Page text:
Digital convergence constitutes the full realization of the Information Age and provides the foundation to link cultural, personal, business, governmental, and economic affairs into a rapidly expanding global digital world called cyberspace. However, this linking of people around the globe is challenging the government to actively work with private industry to ensure its critical infrastructures and associated information is adequately protected. The purpose of this chapter is to explain how digital convergence is affecting the public sector and the need for a cybersecurity policy that includes the active involvement of both the public and private sectors. Digital convergence has made incredible inroads thanks to rapidly developing technologies such as the ubiquitous Internet, seemingly endless bandwidth (including wireless), and rapid advances in computer processing power that are all responsible for the processing, transporting, and storing of digital information throughout cyberspace. Moreover, these technologies have brought about the collision of three colossal industrial segments within the private sector—(a) computing, (b) consumer electronics, and (c) telecommunications providers—and are providing a multitude of compatible services via various digital devices (Figure 1). Without a doubt, the explosion of digital convergence has produced a flourishing multimedia, multidevice, and multitasking environment (Baker & Green, 2004). A significant impact of a converged society is the empowerment of individuals (consumers) and organizations to collaborate and compete on a global scale. Most importantly, however, these highly mobile and perpetually connected consumers are putting information at a greater risk as they have access to this information outside of its traditionally protected network boundaries in an environment where this information is increasingly vital to the nation’s critical infrastructure assets. The government must be able to effectively secure the information flowing throughout cyberspace.
Key Terms in this Chapter
Digitization: Digitization is the process of converting data or information into a digital format, usually from analog format.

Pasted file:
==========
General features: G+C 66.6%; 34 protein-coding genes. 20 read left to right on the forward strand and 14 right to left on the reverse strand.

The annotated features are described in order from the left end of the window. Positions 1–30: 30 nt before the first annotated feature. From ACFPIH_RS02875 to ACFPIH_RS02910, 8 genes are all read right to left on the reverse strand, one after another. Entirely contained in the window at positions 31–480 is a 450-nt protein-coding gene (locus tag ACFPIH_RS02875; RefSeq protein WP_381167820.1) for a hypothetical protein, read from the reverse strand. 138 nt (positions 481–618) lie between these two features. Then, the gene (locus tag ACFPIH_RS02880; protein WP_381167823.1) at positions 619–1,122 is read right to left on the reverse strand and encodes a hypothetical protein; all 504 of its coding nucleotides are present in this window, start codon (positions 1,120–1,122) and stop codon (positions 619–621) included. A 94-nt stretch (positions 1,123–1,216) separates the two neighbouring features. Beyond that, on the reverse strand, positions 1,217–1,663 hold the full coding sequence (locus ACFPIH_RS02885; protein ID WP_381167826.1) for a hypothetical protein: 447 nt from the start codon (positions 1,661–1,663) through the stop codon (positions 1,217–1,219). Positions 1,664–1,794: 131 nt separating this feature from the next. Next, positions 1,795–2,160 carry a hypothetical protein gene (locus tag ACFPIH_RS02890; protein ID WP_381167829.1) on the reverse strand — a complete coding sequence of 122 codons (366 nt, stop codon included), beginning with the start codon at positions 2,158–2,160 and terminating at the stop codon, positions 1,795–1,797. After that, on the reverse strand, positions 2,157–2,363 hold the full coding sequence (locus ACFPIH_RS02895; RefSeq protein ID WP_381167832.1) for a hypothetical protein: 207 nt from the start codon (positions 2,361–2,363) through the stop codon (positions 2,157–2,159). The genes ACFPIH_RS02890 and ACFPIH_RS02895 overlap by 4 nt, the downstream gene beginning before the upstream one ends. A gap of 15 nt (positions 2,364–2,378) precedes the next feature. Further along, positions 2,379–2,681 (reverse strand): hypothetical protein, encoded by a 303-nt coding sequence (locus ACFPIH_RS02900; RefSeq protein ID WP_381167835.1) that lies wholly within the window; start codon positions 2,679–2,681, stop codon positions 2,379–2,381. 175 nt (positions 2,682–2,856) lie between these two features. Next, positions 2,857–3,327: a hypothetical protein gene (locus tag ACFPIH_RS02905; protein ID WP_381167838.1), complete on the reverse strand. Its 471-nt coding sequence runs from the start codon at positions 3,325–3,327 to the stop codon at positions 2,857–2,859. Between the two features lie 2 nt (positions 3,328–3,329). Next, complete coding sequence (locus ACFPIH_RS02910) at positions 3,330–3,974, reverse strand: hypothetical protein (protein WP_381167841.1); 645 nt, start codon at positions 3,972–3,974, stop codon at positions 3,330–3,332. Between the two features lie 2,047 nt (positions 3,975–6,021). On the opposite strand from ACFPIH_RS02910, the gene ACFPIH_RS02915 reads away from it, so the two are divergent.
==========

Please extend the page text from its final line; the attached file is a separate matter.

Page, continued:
Digital: The term digital describes data or information stored as a series of ones and zeros for a computing device to understand and manipulate.
Cyberspace: It is a term used to describe the virtual, global network of connected digital devices.
Digital Convergence: Digital convergence is the ability to access all forms of information in cyberspace.
MP3: MP3 is short for MPEG-1 Audio Layer-3. It is a popular compressed audio file format that efficiently stores and plays on computers and many portable digital devices.
Evolution Data Optimized: (EVDO): EVDO is a high-speed network protocol used for wireless Internet communications. Much like other broadband Internet technologies (i.e., cable modem), EVDO is an always-on service that does not need establishment of a slow dial-up connection.
Bandwidth: Bandwidth is the amount of data that can be transported within a specific amount of time; it is usually expressed in bits per second for digital transmission.
Information Age: The term refers to the period after the industrial age; it is applied to the period beginning around the 1980s, when the movement of information became faster than physical movement.
Telecommunications: It is the long-distance transmission of voice, video, text, or images over a communications line, such as a modem, fax machine, telephone line, or fiber optic cable.
Creator-Collaborator: A creator-collaborator is one who aggressively uses technology to enhance his or her lifestyle and career.
Broadband: This applies to the high-speed transport of data over a single transmission line, such as a cable TV modem.
Dual Core: This technology combines two microprocessors onto a single integrated computer chip to handle digital computations in parallel, which significantly improves speed and performance.
Information Infrastructure: This is the system of public and private communications networks, interactive capabilities, hardware, software, computers, and consumer electronics that provide information to users. The Internet is one element of the information infrastructure.
Critical Infrastructure: The critical infrastructure refers to the physical or virtual systems and assets so vital to the United States that the incapacity or destruction of these systems and assets would have a debilitating impact on national security, national economics, national public health or safety, or any combination.